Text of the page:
The Pale Man in Pan’s Labyrinth is based on Tenome, a Japanese urban legend about the ghost of a blind man who has eyes on the palms of his hands. “Te-no-me” means “eyes on hands”.
There was a blind old man who was attacked by robbers. They beat him viciously and left him to die alone in a field. As he lay dying, the blind man cried out in anger and frustration, â€œIf only I had seen their faces! But my eyes can’t see! If only I had eyes on the palms of my hands!â€
Because he died in such a state of rage and agony, the blind man returned as a ghost named Tenome. His desire for revenge was so great that his blind eyes were gone and he grew a new pair eyes on the palms of his hands.
Now Tenome roams through cities and villages, searching for the robbers who murdered him. He is able to see by holding his hands out in front of him. But Tenome never saw the face of his attacker, so he simply kills whoever he can get his hands on. Although he has eyes in his hands, he is still figuratively blinded by his anger.
One night, a Japanese boy was dared by his friends to go into a graveyard and test his courage. As the boy walked through the cemetery, he suddenly saw an old man emerge from the darkness. As the figure got closer, he noticed that the old man was blind and had eyeballs on the palms of his hands.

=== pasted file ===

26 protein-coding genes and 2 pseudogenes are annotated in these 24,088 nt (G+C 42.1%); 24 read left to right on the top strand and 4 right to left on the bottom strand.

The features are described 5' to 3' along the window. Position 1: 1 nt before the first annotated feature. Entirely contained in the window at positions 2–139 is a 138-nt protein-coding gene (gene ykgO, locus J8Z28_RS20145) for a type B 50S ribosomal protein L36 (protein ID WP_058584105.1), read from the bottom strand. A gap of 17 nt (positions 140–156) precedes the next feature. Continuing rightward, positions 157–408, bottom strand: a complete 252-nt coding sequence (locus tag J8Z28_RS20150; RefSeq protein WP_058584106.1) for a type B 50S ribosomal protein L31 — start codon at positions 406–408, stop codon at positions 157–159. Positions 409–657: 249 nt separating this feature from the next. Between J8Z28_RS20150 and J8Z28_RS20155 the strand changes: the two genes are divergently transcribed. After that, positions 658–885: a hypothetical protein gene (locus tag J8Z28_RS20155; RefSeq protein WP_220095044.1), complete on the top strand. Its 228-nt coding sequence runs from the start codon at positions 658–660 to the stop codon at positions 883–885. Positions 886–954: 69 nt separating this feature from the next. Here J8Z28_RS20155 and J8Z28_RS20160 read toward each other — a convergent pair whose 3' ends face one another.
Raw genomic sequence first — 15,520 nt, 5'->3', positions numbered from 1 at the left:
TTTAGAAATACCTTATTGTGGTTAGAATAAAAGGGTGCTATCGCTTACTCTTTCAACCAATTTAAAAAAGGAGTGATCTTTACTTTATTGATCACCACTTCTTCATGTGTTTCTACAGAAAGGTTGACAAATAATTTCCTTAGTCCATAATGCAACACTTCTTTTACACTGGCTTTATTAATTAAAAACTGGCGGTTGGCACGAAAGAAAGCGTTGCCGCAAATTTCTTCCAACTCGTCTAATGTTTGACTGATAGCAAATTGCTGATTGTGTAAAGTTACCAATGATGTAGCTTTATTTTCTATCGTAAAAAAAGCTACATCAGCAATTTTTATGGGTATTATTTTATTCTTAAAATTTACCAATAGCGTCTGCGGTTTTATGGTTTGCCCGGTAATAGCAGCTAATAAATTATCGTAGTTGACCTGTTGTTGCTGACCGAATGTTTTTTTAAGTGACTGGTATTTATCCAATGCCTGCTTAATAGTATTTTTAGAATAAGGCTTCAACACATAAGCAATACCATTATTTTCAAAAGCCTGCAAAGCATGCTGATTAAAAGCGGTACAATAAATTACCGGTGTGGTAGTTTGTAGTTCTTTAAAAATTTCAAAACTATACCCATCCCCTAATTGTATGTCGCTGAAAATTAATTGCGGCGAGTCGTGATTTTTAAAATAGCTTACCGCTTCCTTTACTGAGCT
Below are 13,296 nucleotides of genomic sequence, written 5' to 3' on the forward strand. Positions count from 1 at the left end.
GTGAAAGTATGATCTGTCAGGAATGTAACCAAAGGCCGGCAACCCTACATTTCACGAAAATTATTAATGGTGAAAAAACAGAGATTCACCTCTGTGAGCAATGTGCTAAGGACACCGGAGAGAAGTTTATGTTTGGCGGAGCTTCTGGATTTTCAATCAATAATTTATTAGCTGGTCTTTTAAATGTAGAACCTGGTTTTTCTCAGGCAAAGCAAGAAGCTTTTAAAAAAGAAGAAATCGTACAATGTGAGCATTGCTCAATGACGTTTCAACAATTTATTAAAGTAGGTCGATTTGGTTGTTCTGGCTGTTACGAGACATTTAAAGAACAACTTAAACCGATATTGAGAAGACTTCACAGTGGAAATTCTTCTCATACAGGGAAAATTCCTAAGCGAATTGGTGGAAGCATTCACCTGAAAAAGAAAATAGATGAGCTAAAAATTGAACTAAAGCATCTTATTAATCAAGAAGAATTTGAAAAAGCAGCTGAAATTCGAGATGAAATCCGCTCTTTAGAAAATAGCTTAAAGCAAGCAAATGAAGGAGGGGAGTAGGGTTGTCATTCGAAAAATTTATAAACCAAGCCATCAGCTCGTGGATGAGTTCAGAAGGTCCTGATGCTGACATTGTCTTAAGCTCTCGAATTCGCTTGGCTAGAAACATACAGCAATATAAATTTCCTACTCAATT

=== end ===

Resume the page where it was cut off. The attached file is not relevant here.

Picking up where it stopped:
The terrified boy fled as fast as he could. He ran into a temple and begged the priest to help him. The priest told him to hide in a chest and then went off to hide himself.
When Tenome entered the temple, he wandered around with his hands held out in front of him, searching for his prey. The boy crouched inside the chest, not daring to breathe as he listened to the sound of footsteps coming closer and closer to his hiding place. The footsteps stopped right next him and he heard a strange sucking sound. Slurp! Slurp! Slurp!
In the morning, the priest came out of hiding. He opened the chest to let the boy out, but when he peered inside, he was horrified. The young man was dead. Tenome had sucked all the blood and bones out of the boy’s body, leaving nothing behind but his limp, saggy skin.